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When a business needs a commercial property – or to expand their current operation into a bigger or additional property – there are generally two options: buy a property, or rent/lease one.
Here we look at the two options from the perspective of a Commercial Property Surveyor.
Leasing a property offers shorter-term flexibility, which can be great for businesses that are growing at a fast pace. Although it isn’t uncommon for a lease to have a term of 5 years or longer, many leases will contain a ‘break clause’, giving the option to exit the property early, provided that sufficient notice is given and conditions are met.
The capital investment needed to move into a leased commercial property is obviously far less than would be required to buy a property. We would always recommend seeking the professional advice of a Chartered Building Surveyor and having a Pre- Lease Assessment and Schedule of Condition prepared prior to signing the final lease paperwork.
It may also be that the timescales involved in finding and moving into a leased property are shorter than finding one suitable to buy. This depends on the type of property you are looking for and the market conditions at the time.
A downside of leasing a property is the lack of overall control. The property owner can object to any changes to or uses of the property that fall outside the scope of the lease. If they choose to do so, a landlord can sometimes serve notice on the tenant – either at the point of a break clause or at the end of the lease term.
With the proper notice and in line with the contract, a landlord may be able to raise the rent, which may have an impact on a business’ profitability.
Despite not owning the property, the majority of leases have onerous repair and maintenance obligations for tenants.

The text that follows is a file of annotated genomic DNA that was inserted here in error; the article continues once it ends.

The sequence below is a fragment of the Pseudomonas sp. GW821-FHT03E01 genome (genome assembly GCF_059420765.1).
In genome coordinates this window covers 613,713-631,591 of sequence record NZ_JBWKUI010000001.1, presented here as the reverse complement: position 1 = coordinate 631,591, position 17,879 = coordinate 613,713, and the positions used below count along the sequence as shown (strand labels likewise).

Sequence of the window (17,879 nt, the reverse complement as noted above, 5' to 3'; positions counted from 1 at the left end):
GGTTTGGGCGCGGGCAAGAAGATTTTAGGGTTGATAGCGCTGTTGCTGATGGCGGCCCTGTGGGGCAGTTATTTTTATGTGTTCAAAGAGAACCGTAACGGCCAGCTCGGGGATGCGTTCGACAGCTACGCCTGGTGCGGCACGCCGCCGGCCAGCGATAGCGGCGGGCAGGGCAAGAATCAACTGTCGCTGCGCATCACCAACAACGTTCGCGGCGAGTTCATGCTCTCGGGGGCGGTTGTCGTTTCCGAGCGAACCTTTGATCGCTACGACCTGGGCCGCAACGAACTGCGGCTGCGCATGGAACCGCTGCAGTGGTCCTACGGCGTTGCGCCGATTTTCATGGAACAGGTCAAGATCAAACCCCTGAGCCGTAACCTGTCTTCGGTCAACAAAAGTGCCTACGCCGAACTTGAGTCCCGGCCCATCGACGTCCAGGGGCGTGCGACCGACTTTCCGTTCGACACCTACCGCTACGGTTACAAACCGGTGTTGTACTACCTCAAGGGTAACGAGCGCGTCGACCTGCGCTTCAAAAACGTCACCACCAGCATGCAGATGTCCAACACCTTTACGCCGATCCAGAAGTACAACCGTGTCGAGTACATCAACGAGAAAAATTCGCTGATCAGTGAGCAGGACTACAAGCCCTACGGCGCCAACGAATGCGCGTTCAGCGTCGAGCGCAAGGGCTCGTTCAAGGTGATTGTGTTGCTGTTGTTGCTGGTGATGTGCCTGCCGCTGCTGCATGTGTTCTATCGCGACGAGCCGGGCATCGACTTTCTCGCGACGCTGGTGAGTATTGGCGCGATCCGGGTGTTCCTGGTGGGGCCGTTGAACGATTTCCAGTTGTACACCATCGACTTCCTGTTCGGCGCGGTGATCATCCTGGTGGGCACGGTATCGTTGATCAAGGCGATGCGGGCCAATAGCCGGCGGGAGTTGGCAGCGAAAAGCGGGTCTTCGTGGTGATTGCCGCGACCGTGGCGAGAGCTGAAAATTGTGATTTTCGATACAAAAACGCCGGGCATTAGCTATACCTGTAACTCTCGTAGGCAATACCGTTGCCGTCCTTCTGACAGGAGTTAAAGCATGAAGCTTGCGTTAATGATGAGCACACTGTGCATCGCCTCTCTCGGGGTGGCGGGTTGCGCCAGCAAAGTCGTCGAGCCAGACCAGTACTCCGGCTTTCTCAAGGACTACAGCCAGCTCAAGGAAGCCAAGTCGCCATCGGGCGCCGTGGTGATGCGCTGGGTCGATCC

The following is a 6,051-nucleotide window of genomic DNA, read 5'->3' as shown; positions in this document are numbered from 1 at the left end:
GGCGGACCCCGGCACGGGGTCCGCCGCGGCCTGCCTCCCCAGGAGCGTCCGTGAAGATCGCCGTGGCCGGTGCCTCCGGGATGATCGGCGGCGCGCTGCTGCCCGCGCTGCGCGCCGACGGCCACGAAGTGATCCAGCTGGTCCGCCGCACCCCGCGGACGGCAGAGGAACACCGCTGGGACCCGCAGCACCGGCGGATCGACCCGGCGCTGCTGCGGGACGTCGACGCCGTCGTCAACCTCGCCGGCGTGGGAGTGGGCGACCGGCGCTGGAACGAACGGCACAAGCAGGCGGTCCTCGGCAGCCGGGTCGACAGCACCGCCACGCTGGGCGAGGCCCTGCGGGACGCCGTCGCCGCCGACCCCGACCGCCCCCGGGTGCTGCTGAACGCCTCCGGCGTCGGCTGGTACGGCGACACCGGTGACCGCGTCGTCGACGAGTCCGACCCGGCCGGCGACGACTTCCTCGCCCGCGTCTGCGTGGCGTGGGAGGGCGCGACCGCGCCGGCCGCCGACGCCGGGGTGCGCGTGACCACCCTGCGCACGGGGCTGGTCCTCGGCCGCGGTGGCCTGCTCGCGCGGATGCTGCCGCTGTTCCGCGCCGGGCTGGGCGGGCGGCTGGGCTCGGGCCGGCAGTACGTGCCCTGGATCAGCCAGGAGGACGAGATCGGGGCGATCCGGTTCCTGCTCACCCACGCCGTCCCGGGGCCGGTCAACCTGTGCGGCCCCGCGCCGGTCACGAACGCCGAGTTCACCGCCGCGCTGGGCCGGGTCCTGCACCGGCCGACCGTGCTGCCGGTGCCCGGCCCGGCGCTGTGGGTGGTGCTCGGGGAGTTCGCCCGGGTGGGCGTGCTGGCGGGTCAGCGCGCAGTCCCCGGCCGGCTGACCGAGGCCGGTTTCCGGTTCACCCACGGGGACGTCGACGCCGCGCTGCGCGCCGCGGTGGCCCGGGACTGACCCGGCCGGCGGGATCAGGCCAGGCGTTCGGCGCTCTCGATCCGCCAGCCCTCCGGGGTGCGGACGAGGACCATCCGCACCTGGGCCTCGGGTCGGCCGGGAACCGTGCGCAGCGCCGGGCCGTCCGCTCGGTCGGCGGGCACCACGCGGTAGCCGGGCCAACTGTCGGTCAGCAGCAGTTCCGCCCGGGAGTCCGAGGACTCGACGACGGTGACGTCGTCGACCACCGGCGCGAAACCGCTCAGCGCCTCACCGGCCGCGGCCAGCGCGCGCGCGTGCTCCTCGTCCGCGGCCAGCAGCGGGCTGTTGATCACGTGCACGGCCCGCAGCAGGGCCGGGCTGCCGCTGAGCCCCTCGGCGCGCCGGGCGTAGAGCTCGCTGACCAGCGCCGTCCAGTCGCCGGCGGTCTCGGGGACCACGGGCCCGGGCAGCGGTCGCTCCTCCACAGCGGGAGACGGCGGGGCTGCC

Any value that the property accrues during the term of the lease – either due to improvements made to the property or as a result of market conditions – will not be enjoyed by the leaseholder and will only serve to benefit the property owner/landlord.
If you have the capital available to do so, owning a commercial property allows you the maximum freedom in how you manage the building and your investment in it. For many business owners, there are tax advantages of owning a commercial property and renting it back to yourself via the business. There is also the long-term potential for capital growth in the property’s value, which is often not insignificant over the course of a business’ lifetime.
On the flipside, owning the property where your business is based means putting all your eggs in one basket. If the business experiences an unexpected downturn, you will still be required to pay the mortgage on the property.
Similarly, if your requirements for space change over time, you will be left with few options as to how to overcome this. Depending on the property itself and whether there is the ability to do so, it may be possible to extend – although this will of course be subject to obtaining planning permission etc.
As an owner occupier of a commercial building, how you choose to maintain the property is up to you. It is always in the best interests of the property owner to take a proactive approach and remedy repairs as and when they arise. The larger the property, the more costly repairs and maintenance are likely to be.
When buying a commercial property, the obligation for due diligence will largely fall on you. This can mean that the process takes longer than it would to lease a property, as you will need to instruct a number of investigations and then decide on how to move forward based on the results. We would always recommend a Pre-Purchase Survey when buying a commercial property so you know exactly what you are buying. A lender may also require a Valuation Report to be conducted by a RICS Registered Valuer.
For more information or to discuss seeking our advice in relation to a lease or purchase of a commercial property, please get in touch.
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